News / Africa

Conditions Worsen for Darfurian Refugees, Others

Map of Chad, Africa
Map of Chad, Africa

Multimedia

Audio
Joe DeCapua
A medical aid group says conditions are getting worse for tens of thousands of people who’ve fled fighting in Sudan’s Darfur region. Refugees and others have been gathering for months in the Chadian town of Tissi.


Fighting in North Darfur State has been going on since January. Rival Arab tribes are battling over gold mining rights. Hundreds of people have been reported killed. Thousands have been displaced within Darfur and many others have crossed the border into Chad.

Doctors without Borders, also known by the French acronym MSF, has been providing medical care in and around Tissi since April.

MSF Head of Mission Jason Mills said about 55,000 people have fled violence in Darfur.

“They’re spread out into many different encampments around the area of 200 – 500 – 600 families – for the returnees, who are Chadians, who had previously fled to Darfur to seek aid 10 years ago. And then you have refugees – and there’s about 30,000 refugees – who have fled from Darfur into Chad  --about half of them living in a camp called Ab Gadam, 30 kilometers west of Tissi. And then there are also another 15,000 or so spread out north in the bush.”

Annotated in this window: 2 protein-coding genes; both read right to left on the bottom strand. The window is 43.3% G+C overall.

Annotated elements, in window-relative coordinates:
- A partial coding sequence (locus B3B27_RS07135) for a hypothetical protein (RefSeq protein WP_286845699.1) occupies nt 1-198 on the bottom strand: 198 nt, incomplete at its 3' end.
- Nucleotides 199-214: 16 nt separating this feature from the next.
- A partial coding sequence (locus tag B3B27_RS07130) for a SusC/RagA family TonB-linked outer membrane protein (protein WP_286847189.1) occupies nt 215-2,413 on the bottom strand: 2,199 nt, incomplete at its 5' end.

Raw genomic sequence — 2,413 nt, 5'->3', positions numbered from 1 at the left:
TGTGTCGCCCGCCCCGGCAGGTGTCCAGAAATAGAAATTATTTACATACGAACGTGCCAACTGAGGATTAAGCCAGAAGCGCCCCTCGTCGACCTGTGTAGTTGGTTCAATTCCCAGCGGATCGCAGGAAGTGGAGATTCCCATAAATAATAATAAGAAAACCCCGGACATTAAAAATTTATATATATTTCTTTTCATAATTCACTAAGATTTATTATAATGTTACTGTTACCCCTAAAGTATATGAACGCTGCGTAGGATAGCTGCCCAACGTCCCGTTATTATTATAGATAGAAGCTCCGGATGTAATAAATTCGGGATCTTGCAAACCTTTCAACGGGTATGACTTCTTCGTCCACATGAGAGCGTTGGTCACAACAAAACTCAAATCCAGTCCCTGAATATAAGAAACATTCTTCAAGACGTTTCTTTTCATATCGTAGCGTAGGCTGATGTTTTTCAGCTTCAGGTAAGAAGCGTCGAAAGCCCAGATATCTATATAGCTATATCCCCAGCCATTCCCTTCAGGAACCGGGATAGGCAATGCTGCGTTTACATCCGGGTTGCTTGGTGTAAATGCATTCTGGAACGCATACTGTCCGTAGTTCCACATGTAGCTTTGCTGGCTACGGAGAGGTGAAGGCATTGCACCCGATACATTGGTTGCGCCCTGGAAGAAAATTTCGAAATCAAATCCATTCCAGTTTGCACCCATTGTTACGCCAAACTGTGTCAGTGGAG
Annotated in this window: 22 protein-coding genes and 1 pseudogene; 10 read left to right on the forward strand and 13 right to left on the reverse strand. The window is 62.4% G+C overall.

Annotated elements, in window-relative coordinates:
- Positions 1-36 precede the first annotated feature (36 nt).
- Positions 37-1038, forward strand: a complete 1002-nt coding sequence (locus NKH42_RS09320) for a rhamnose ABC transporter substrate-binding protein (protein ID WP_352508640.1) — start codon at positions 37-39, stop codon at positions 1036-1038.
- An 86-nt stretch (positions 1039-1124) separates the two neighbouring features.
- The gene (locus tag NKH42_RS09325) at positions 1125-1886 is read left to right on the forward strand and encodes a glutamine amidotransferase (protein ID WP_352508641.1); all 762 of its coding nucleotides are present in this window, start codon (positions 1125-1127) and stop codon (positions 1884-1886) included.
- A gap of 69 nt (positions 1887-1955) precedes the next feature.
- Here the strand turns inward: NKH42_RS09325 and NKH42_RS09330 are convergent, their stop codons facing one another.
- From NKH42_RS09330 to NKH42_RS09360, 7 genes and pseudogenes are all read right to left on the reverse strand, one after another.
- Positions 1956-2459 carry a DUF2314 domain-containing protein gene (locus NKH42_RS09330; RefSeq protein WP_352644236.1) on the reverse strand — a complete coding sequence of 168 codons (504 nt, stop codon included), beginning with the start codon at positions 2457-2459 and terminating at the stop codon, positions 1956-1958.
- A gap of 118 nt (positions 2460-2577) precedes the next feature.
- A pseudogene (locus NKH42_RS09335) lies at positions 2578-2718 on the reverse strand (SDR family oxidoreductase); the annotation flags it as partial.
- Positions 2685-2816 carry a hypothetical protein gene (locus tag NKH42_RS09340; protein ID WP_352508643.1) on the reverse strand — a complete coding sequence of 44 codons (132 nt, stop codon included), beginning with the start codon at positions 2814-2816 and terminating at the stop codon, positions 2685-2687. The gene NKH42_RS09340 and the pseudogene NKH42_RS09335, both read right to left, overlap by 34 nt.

Mills said it’s a logistical challenge to help all those in need – and the challenge will only become greater as the rainy season kicks in. The wadis and swamps will fill up and become impassable.

“We’ve pre-positioned a lot of materials in advance. Teams have been working hard over the last couple of months to get non-food item kits of plastic sheeting, jerry cans, utensils, things like this in place and get them distributed before the rains. To get latrines constructed in the camp and also in some of the returnee settlements,” he said.

MSF will also position its medical teams in different areas to give them better access during the rainy season. Also, the World Food Program is providing helicopter service to transport humanitarian workers.